Fit for a princess: Vietnamese dance troupe dons royal clothing for Japanese street dance

By Nhung Nguyen   April 3, 2018 | 11:39 pm PT
Must see: Awesome clothes, awesome performance.

Hanoians flocked to the pedestrian streets around Hoan Kiem Lake at the end of March to enjoy the annual Japanese festival, with highlights including a cherry blossom display and a traditional Yosakoi dance contest.

Seventeen teams from all over the country showed off their skills on March 25, with one standout performance, partly because of the flamboyant choreography, but mainly because of their unique costume choice: the nhat binh, a 19th-century dress designed for a Vietnamese princess.

Prominent dance team Hanoi Sennen Yosakoi took first place with a routine titled "Diem Tinh Hoa Nhan," in which the team members performed in dresses designed after the antique royal attires from the Nguyen Dynasty, Vietnam’s last ruling family.

While the male members wore ao tac, a variant of the ao dai with baggy sleeves and used as formal attire for all social castes in the 19th and 20th centuries, the females showed off their moves in a modern recreation of the nhat binh, a casual garment for queens and princesses from the Nguyen Dynasty.

Footage of the team’s performance has gone viral on Facebook, the country’s most popular social network. One of the videos attracted 300,000 views within two days, flooded with comments praising their choices of costume and music.

“We were caught by surprise by how people have been reacting to the dance,” said Nhung Vu, Hanoi Sennen Yosakoi's co-founder, in a phone interview with VnExpress International. “This year’s competition marked our 10th anniversary and we just wanted to make something special and memorable for everyone.”

Diem Tinh Hoa Nhan performed by Hanoi Sennen Yosakoi on March 25, featured the Vietnamese song Sac Mau as a backing track. Video provided by Happy Media, Courtesy of Hanoi Sennen Yosakoi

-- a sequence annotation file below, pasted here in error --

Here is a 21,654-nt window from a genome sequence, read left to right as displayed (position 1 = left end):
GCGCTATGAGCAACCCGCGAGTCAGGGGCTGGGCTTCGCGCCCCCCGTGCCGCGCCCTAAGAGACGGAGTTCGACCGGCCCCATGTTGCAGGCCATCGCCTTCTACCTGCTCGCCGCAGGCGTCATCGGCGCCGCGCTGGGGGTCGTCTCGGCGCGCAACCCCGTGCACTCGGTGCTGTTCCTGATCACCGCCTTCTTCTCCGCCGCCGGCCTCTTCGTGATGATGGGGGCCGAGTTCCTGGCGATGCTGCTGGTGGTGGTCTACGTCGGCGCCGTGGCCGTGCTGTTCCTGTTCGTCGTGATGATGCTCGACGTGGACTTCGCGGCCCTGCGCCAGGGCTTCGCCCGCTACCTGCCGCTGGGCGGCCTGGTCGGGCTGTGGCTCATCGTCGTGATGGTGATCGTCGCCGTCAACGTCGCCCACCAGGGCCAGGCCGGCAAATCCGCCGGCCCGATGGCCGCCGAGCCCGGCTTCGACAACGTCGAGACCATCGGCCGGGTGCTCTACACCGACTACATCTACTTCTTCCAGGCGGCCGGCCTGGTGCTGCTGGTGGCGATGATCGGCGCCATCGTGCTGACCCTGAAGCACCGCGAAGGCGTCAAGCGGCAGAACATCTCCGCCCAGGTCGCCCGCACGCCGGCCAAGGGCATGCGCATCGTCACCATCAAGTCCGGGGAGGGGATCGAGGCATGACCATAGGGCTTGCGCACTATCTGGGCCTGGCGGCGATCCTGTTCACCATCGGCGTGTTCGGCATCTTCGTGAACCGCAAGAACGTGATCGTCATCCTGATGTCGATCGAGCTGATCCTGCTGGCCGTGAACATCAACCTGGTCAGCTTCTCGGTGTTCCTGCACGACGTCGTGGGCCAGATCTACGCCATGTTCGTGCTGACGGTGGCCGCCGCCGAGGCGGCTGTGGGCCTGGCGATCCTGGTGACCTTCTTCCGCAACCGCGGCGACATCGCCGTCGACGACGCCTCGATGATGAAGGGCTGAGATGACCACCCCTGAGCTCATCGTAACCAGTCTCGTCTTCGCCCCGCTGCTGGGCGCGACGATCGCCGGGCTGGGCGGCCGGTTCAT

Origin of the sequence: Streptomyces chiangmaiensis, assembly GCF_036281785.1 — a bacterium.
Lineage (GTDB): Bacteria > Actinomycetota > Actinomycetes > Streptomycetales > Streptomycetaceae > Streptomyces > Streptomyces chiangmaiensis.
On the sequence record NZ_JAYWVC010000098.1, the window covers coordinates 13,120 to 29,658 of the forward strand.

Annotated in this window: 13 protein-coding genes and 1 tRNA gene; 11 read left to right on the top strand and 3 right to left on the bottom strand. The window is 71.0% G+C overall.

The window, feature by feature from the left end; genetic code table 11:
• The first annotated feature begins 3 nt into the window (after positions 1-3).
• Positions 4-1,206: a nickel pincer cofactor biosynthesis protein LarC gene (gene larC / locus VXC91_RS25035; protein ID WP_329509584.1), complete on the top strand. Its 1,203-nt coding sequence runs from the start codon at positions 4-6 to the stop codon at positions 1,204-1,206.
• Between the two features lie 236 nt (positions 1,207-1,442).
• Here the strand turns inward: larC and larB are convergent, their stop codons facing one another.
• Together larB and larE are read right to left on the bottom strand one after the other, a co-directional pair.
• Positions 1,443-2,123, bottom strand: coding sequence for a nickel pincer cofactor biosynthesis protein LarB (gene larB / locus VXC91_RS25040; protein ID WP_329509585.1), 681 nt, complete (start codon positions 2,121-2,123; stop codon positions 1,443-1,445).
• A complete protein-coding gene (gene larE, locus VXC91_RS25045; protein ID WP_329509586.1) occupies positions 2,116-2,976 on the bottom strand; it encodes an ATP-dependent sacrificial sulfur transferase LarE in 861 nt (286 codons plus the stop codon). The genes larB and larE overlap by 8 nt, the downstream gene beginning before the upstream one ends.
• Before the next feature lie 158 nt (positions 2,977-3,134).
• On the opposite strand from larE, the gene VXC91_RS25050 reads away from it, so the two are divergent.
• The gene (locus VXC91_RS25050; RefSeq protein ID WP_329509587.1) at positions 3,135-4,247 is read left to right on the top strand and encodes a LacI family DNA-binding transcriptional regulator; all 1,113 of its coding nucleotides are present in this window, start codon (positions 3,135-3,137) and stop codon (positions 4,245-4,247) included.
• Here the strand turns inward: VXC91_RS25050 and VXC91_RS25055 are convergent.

For anyone who is not acquainted with Japanese culture, Yosakoi is a popular style of dancing that combines traditional Japanese dance movements with modern music. People hold small wooden clappers and dance to the up-tempo beat and chants.

It took Nhung and her fellows one month to prepare 100 nhat binh dresses for the contest, which they also plan to bring to the international 2018 Yosakoi Festival in Japan in August.

“I made some adjustment to the original designs,” said Nhung, who is also the team’s designer, “to make them comfortable enough for my team to dance in.

"And we had to race against time to complete them all so we couldn’t finish every delicate detail."

Vietnamese royal attire has become a recent sensation among local young fashion and history lovers thanks to its vibrant colors and exquisite detail. With the help of vast archive the internet offers, many young people have started to recreate the elegant wardrobe from old photos of the royal families.

The most famous nhat binh were worn by Empress Nam Phuong and Princess My Luong, particularly after color photos of them emerged online lately, prompting several recreations and cosplays.

Princess My Luong worn the traditional royal clothing of nhat binh in the city of Hue in a 1931 photo of National Geographic Society. Photo by manhhai via Flickr.

Princess My Luong in the traditional royal clothing in the city of Hue in a 1931 for a photo taken by the National Geographic Society. Photo by manhhai via Flickr.

The recreated Nhat Binh dress of Princess My Luong by Nguyen Phong Doan Linh, a Facebook community for history lovers in Vietnam.

Yet the royal clothes remain largely unknown to the broader public, who tend to mistake them for either Japanese or Chinese attire.

“Many people in the audience said something like what a nice Japanese dress you are wearing,” Nhung recalled with surprise

The team’s initial intention was to introduce Vietnamese characters by making a cultural blend with their Japanese performance. “So I guess it was equally great to make the beautiful nhat binh better known among our own Vietnamese youth,” Nhung said.

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